32. William Michael

    William Michael Moderator Staff Member


    This thread contains some very useful information and comments.
    Some specific housekeeping matters, so as to ensure good continuity and high quality of discussion:
    Jeff Spirer’s previous comment described that - the Post Production technique which was employed, was sloppily employed – this comment was an opinion about the employment of the Post Production Technique which the photographer apparently chose to use.
    Previous to that comment, Jeff did make a comment on the composition of the shot which was referenced.
    Composition is one constituents of the "look" that any Photographer might attain.
    It is noted Jeff, himself a short time later, ensured that this thread stayed on the MAIN track of discussion, by mentioning that the thread is about the PP Techniques employed and the 'look' that the Photographer attained - (i.e. NOT a critique of the photographer's work, per se.)
    The questions that Mike has asked of Jeff have been addressed.
    It will be best, if this thread stays on the main track and discusses and comments on the Post Production Techniques which seemingly have been employed by the Photographer and generally how the Photographer might have attained the "look" of his Images.
    It would NOT be good for this thread to wander into a side-track of critiques of this Photographer’s work.
    Nor is it beneficial for this thread to wander into on-going correspondence, between members, just chatting about the same, side issues.
    Thank you in advance, for your co-operation.
  33. Thank you for your responses everyone. As the moderate said, I understand that some people may have reservations about Mr. Haring's compositional or postprocessing techniques, but as I posted the question what I wanted to know if anyone knew HOW he achieved this effect, not whether the effect in question was visually pleasing or a "good technique" -- ultimately, beauty is in the eye of the beholder and I had to confess that despite the criticism in this thread, I remain a fan of his work. Thanks again for your responses.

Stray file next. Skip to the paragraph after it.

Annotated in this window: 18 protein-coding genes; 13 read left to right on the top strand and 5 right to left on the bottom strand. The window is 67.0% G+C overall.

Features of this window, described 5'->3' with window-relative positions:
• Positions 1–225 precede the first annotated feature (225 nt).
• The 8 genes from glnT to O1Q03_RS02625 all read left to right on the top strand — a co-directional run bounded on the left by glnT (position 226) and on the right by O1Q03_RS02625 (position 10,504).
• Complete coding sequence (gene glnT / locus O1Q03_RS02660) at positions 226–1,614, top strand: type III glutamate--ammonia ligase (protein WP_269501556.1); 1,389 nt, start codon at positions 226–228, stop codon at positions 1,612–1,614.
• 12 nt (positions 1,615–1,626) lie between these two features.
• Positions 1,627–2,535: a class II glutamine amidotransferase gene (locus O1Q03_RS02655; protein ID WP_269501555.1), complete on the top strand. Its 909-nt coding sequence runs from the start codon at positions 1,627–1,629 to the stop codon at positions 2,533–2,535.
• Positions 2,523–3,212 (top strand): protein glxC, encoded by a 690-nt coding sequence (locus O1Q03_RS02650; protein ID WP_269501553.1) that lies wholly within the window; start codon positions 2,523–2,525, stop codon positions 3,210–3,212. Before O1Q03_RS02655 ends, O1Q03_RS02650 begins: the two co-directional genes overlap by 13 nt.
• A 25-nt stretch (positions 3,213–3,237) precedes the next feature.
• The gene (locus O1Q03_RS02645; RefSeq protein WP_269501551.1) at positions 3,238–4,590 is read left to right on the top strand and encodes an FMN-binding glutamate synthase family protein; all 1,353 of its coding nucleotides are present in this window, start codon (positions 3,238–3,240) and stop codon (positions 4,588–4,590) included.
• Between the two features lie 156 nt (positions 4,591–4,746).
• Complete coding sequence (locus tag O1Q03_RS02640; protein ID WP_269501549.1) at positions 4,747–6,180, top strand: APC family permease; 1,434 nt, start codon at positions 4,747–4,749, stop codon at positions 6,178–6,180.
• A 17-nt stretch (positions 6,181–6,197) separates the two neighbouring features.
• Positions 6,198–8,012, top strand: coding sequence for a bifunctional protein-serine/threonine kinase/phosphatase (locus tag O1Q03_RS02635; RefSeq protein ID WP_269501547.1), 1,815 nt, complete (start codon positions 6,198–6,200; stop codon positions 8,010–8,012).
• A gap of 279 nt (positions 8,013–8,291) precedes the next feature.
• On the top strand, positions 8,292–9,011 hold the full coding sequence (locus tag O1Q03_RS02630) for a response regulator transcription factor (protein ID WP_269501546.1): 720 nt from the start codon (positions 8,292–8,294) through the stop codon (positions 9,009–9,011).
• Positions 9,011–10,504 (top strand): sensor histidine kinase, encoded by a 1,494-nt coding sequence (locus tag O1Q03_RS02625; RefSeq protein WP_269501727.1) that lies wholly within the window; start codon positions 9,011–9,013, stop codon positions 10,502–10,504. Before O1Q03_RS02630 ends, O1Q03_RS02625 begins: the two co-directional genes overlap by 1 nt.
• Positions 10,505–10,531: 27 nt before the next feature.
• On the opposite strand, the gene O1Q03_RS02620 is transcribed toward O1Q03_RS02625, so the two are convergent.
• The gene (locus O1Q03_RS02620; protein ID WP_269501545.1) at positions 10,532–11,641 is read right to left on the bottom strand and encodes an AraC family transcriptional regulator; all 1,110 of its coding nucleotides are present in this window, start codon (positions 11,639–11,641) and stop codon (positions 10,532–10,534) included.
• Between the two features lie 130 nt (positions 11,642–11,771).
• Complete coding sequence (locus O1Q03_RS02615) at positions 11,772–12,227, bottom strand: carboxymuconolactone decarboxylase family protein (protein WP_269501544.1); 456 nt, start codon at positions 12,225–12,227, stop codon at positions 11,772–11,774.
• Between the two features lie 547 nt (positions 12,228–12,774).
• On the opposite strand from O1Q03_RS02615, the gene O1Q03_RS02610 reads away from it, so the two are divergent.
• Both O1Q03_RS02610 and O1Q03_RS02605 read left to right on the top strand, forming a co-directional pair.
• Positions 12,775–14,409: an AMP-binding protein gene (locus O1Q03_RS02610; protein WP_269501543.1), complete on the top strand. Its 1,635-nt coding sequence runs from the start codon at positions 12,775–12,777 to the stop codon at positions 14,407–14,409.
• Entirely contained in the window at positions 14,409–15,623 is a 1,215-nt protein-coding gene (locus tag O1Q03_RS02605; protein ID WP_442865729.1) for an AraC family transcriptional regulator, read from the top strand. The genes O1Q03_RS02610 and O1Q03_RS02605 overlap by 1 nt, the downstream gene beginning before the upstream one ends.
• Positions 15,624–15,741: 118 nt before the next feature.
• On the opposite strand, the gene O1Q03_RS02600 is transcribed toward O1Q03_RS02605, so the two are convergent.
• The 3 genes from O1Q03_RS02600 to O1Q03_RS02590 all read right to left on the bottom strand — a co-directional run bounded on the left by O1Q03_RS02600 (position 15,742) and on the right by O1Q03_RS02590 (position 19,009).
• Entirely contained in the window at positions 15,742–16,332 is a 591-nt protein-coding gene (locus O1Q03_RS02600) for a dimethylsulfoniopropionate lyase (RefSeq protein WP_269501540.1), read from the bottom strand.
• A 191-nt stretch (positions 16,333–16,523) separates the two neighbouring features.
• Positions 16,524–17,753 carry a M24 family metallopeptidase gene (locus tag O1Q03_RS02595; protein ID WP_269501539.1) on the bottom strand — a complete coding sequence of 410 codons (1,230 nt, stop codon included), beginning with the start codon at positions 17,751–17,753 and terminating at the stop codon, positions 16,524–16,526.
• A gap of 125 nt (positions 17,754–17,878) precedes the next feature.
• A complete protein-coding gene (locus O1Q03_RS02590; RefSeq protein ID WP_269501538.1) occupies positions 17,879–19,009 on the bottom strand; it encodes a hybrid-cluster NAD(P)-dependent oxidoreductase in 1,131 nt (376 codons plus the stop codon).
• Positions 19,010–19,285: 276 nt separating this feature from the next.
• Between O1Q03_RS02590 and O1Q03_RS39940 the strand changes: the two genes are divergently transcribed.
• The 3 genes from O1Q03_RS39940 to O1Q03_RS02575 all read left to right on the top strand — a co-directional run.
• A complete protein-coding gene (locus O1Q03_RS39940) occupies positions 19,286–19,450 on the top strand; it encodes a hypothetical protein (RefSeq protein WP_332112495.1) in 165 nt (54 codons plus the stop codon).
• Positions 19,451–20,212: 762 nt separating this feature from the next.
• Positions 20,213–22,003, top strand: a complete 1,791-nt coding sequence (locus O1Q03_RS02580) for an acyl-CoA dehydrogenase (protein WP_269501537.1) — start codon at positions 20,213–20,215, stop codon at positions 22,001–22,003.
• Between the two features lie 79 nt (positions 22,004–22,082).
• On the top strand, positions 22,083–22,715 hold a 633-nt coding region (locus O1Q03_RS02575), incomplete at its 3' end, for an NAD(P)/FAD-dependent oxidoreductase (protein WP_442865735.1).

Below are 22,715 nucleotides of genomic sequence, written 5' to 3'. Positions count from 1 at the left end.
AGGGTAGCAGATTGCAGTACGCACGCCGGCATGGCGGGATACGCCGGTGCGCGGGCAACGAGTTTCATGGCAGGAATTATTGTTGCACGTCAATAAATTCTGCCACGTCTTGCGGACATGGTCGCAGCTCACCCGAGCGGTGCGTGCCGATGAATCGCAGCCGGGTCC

34. Rasi, I think you are justified in being impressed with Haring's work ... it is very difficult to produce a sense of vision that differs from others ... and he had managed to accomplish that. His work has a "graphic" impact which he is fairly consistent in applying to one degree or another. Personally, I was also impressed.
    While anyone can debate individual images, it is subjectively in the eye of the beholder ... allowing us to react one way or another. Some take in an image emotionally, while others may analyze the elements of technique ... same can be said in how different photographers place priorities while shooting or doing post work.
    If the question asks "how this was done" it can be answered in the aggregate, or the specifics can be analyzed. I tend toward the former over the latter because wedding photography usually involves a huge amount of images and there are limits on how much time you can spend with each individual shot.
    How he achieves the effect(s) probably varies wildly ... however, the one driving aspect to any shooting, lighting or post processing decisions is that sort of consistent graphic impact ... the use of color or other techniques to control the viewer's reaction.
    I also believe that his use of lighting plays a great part in pulling off some of the images on his site. Lighting can make a much bigger impact than all the cameras, lenses and post work combined.
    In this day of wide spread public involvement in photography, it is increasingly getting difficult to live on content alone ... if you are shooting a wedding and 20 or 30 guests are also shooting it, chances are they will preempt the pro by posing images on Face Book before the pro even gets home that night. So, we all have to step up our game.
    Thanks for the question and introducing Haring's work to me.
    - Marc